Ber (Zizyphus mauritiana Lamk.)

  • Shrikant Hiwale


Ber (Ziziphus mauritiana Lamk.) is one of the ancient and important fruit crops of India as it can stand drought and tolerate salinity to a considerable extent. It is often called the poor man’s fruit. In India out of the 143 million ha of cultivated land, about 57 % is rainfed. Still this area contributes about ½ the food basket of the country. Horticulture can play an important role in rejuvenating the falling incomes of the farmers in these areas. Of late commercial importance of ber has been realized and ber cultivation has received a great impetus in India. The ber fruits are available right from October to May in different regions. It is an ideal fruit tree for growing in arid and semiarid zones of India. Exponential increase in human and livestock population in India has put tremendous pressure on natural resources, owing to not only degradation of principal resources like land, water, and vegetation but also reduced per capita availability of land. The ber is a multipurpose crop as it provides 3F’s, i.e., fruit, fodder, and fuel. Ber fruits are generally consumed fresh, but dried ber, candy, preservers, beverages, etc. can also be prepared from it. Besides being palatable and delicious, the recent research has disclosed its high nutritive value. It is one of the richest sources of vitamin C next only to amla and guava but better than citrus and apple.


Main Shoot Rainfed Condition Fruit Drop Shoot Diameter Cluster Bean 


  1. Bhargava BS, Raturi GB, Hiwale SS (1990) Leaf sampling technique in ber (Zizyphus mauritiana Lamk.) for nutritional diagnosis. Singap J Prim Ind 18(2):85–95Google Scholar
  2. Dhillon BS, Singh K (1968) Effect of some plant regulators on fruit set and fruit drop in Ziziphus jujuba Linn. J Res Punjab Agric Univ Ludhiana 5:392–494Google Scholar
  3. Gopani GD (1976) Arthik dristi se bor ki kheti. Gujarat Agricultural University, Junagadh Gujarat (In Guajarati)Google Scholar
  4. Gupta AK (1984) Nutritive components of arid fruits crops and vegetables. In: Das HC (ed) Proceedings of summer institute on recent advances in Arid Horticulture, pp 1–11Google Scholar
  5. Hiwale SS (1991) Determination of leaf area in jujbe (ZiZIphus mauritiana) using linear parameters. Indian J Agric Sci 61(5):335–336Google Scholar
  6. Hiwale SS (2002) Root distribution studies in Ber (Ziziphus amuritiana. Lamk.). Ann Arid Zone 41(1):89–91Google Scholar
  7. Hiwale SS (2004a) Develop sustainable agri–horti production systems on marginal lands. Technical Bulletin, pp 1–57Google Scholar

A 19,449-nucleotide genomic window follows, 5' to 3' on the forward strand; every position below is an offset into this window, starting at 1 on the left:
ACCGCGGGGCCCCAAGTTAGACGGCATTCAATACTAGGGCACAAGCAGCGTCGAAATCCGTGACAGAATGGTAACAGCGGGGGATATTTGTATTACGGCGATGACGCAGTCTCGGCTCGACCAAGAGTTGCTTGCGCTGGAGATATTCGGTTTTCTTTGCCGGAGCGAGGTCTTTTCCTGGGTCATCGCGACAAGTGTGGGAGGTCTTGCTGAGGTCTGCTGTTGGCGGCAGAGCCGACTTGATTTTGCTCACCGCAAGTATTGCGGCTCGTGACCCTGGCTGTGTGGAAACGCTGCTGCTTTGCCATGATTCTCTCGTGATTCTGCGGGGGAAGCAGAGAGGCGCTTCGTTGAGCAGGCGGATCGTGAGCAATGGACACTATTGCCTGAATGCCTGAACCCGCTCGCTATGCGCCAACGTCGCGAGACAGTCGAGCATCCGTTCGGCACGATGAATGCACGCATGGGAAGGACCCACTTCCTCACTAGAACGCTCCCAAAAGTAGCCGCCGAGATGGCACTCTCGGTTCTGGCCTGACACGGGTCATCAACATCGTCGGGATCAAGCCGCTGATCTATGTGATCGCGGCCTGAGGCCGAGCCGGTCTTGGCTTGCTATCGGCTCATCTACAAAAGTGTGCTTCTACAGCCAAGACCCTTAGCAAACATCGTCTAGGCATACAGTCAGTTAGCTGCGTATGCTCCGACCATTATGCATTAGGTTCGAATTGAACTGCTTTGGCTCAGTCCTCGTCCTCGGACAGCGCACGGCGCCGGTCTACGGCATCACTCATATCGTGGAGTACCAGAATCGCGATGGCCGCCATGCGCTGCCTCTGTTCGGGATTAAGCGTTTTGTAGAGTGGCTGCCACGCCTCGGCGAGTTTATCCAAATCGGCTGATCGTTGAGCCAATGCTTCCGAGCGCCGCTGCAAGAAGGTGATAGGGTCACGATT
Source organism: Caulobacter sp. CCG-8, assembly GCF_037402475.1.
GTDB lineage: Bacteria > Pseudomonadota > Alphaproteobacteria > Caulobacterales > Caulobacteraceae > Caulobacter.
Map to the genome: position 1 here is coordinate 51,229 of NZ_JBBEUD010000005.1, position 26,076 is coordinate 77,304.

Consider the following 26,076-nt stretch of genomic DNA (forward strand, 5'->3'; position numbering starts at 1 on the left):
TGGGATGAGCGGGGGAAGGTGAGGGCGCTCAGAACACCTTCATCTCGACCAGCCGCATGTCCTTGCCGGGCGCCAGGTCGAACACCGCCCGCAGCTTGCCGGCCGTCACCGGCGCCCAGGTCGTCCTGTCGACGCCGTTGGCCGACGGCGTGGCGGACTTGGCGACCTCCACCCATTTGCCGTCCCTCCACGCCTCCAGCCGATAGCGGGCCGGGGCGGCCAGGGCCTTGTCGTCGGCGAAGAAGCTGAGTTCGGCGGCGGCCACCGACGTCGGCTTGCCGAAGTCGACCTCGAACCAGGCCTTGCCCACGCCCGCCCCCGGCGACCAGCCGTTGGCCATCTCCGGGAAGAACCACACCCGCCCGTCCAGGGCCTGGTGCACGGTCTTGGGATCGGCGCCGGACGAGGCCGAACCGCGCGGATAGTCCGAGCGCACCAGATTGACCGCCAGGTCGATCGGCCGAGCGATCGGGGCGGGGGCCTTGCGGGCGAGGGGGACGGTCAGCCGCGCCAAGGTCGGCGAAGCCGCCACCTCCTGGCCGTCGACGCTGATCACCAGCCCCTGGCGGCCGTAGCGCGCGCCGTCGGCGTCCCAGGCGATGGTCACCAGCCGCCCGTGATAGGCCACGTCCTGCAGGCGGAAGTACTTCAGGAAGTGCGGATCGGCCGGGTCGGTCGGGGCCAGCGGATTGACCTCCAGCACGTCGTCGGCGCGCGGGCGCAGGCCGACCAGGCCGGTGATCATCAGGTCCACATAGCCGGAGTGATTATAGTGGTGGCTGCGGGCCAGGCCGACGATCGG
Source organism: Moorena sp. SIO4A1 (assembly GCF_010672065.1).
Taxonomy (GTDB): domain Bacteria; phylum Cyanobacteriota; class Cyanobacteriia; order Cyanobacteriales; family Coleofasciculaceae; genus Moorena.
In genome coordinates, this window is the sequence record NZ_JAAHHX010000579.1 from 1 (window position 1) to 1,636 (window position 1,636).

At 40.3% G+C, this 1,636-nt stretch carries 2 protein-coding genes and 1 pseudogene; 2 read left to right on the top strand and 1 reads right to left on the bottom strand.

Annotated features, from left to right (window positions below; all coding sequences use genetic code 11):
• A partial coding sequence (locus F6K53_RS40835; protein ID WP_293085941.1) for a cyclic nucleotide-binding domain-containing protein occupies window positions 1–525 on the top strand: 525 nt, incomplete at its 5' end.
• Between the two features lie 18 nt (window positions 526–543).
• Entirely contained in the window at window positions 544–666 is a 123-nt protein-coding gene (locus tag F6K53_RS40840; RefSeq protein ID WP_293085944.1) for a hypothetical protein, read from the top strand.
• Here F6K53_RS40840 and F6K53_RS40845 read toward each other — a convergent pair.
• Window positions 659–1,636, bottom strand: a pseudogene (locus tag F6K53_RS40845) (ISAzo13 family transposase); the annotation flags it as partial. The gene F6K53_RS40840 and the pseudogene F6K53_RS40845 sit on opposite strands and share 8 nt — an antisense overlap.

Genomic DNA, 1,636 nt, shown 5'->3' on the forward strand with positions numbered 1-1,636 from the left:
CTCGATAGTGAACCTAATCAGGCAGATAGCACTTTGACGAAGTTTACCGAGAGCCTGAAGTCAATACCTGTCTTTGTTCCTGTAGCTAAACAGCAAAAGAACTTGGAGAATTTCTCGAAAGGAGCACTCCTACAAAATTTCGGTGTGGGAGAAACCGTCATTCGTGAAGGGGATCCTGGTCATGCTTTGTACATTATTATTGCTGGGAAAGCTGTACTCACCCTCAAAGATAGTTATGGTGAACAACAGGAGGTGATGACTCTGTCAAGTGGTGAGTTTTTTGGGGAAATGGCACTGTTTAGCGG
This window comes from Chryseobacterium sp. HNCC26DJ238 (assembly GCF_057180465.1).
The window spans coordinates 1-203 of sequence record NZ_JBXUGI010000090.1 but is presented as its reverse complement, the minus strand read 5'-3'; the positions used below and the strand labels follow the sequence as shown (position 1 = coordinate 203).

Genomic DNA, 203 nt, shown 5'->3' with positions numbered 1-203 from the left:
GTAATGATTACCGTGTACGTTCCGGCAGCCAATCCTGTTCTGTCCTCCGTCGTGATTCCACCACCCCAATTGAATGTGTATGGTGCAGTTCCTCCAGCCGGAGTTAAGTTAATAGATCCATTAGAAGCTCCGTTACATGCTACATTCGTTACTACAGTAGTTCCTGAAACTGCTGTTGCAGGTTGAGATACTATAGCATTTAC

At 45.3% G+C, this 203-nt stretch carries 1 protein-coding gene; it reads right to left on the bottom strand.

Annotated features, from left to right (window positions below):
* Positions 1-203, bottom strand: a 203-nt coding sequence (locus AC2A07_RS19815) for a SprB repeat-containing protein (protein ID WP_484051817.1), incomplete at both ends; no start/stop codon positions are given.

8. Hiwale SS (2004b) Cultivating Ber in the dry lands of Western India. (Zizyphus mauritiana Lamk). Indian Farm 53(12):20–23Google Scholar
  9. Hiwale SS (2005) Goma kirti: anew ber variety. Indian Hortic (50) 1:24Google Scholar
  10. Hiwale SS (2011) Canopy management through shoot pinching in ber (Zizyphus mauritiana Lamk.). Abstract of paper in proceedings of 2nd international Jujube symposium (In China)Google Scholar
  11. Hiwale SS, Raturi GB (1993a) Horti-silvi-pastoral system for increased productivity of marginal and degraded lands under rainfed conditions. Adv Hortic For 3:114–117Google Scholar
  12. Hiwale SS, Raturi GB (1993b) Influence of severity of pruning on growth, yield and quality of Ber (Zizyphus mauritiana Lamk.). Progress Hortic 25(3/4):161–163Google Scholar
  13. Hiwale SS, Raturi GB (1996a) Propagation of Ber by in situ budding. Indian Hortic 41(3):24–25Google Scholar
  14. Hiwale SS, Raturi GB (1996b) Effect of GA3 and Kinetin on seed germination and seedling growth in ber. In: Singh SP (ed) Advances in horticulture and forestry. Scientific Publisher, Jodhpur, pp 51–53Google Scholar
  15. Misra AK, Jauhari OS (1970) Root induction in layers and stem cuttings of Morus alba and (Zizyphus mauritiana Lamk.) with special reference to plant growth regulators. Indian J Hortic 27(3/4):141–146Google Scholar
  16. Pareek OP (1983) The Ber. ICAR, New DelhiGoogle Scholar
  17. Randhawa GS, Kohli RR (1976) Ber cultivation un south India. Indian Hortic 21(2):25–27Google Scholar
  18. Raturi GB, Hiwale SS (1992) Increasing productivity of degraded lands in dry land areas. Orissa J Hortic (20):8–12Google Scholar
  19. Raturi GB, Hiwale SS (1993) Horti silvi pastoral systems for increased productivity of marginal and degraded lands under rainfed conditions. In: Singh SP (ed) Advances in horticulture and forestry. Scientific Publisher, JodhpurGoogle Scholar
  20. Singh P, Bajwa MS, Singh R (1973) Propagation of ber (Zizyphus mauritiana Lamk.) I. Effect of ringing and IBA on the stooling. Plant Sci 5:137–139Google Scholar
  21. Singh SP, Singh IB, Singh VN (1987) A note on effect of gibberellic acid on fruit set, fruit retention and quality of jujube (Zizyphus mauritiana Lamk.) Cv. Banarasi Karaka. Progress Hortic 19(1–2):61–64Google Scholar
  22. Teotia SS, Chauhan RS (1963) Flowering, pollination, fruit set fruit drop studies in ber (Zizyphus mauritiana Lamk.) I. Floral biology. Punjab Hortic J 3:60–70Google Scholar

Copyright information

© Springer India 2015

Authors and Affiliations

  • Shrikant Hiwale
    • 1
  1. 1.Fruit CropsCentral Horticultural Experiment StationVejalpurIndia

Personalised recommendations